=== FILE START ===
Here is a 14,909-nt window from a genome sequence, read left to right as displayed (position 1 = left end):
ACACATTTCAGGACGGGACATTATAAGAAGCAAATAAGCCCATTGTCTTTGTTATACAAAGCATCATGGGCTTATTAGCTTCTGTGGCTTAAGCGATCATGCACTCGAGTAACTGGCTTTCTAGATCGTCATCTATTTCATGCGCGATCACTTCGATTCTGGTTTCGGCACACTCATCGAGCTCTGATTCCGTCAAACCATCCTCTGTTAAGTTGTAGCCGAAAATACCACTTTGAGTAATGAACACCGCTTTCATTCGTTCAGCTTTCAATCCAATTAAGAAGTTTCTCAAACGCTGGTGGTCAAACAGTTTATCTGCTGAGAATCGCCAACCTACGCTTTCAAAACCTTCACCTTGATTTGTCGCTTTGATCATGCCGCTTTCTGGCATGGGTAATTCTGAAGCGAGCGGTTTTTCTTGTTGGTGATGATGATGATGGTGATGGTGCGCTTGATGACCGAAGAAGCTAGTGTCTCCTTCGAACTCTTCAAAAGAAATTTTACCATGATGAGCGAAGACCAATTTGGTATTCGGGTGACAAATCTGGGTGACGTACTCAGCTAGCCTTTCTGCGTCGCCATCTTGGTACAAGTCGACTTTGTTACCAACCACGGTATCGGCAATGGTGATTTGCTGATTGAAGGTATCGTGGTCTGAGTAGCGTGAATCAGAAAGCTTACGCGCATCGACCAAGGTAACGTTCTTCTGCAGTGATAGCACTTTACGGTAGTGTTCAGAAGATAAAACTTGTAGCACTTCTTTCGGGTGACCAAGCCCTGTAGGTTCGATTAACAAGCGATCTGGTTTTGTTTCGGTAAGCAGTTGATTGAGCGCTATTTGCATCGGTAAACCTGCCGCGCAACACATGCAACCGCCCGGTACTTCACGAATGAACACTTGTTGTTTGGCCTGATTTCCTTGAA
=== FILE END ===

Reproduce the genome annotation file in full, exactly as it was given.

Here is a 14,909-nt window from a genome sequence, read left to right as displayed (position 1 = left end):
ACACATTTCAGGACGGGACATTATAAGAAGCAAATAAGCCCATTGTCTTTGTTATACAAAGCATCATGGGCTTATTAGCTTCTGTGGCTTAAGCGATCATGCACTCGAGTAACTGGCTTTCTAGATCGTCATCTATTTCATGCGCGATCACTTCGATTCTGGTTTCGGCACACTCATCGAGCTCTGATTCCGTCAAACCATCCTCTGTTAAGTTGTAGCCGAAAATACCACTTTGAGTAATGAACACCGCTTTCATTCGTTCAGCTTTCAATCCAATTAAGAAGTTTCTCAAACGCTGGTGGTCAAACAGTTTATCTGCTGAGAATCGCCAACCTACGCTTTCAAAACCTTCACCTTGATTTGTCGCTTTGATCATGCCGCTTTCTGGCATGGGTAATTCTGAAGCGAGCGGTTTTTCTTGTTGGTGATGATGATGATGGTGATGGTGCGCTTGATGACCGAAGAAGCTAGTGTCTCCTTCGAACTCTTCAAAAGAAATTTTACCATGATGAGCGAAGACCAATTTGGTATTCGGGTGACAAATCTGGGTGACGTACTCAGCTAGCCTTTCTGCGTCGCCATCTTGGTACAAGTCGACTTTGTTACCAACCACGGTATCGGCAATGGTGATTTGCTGATTGAAGGTATCGTGGTCTGAGTAGCGTGAATCAGAAAGCTTACGCGCATCGACCAAGGTAACGTTCTTCTGCAGTGATAGCACTTTACGGTAGTGTTCAGAAGATAAAACTTGTAGCACTTCTTTCGGGTGACCAAGCCCTGTAGGTTCGATTAACAAGCGATCTGGTTTTGTTTCGGTAAGCAGTTGATTGAGCGCTATTTGCATCGGTAAACCTGCCGCGCAACACATGCAACCGCCCGGTACTTCACGAATGAACACTTGTTGTTTGGCCTGATTTCCTTGAA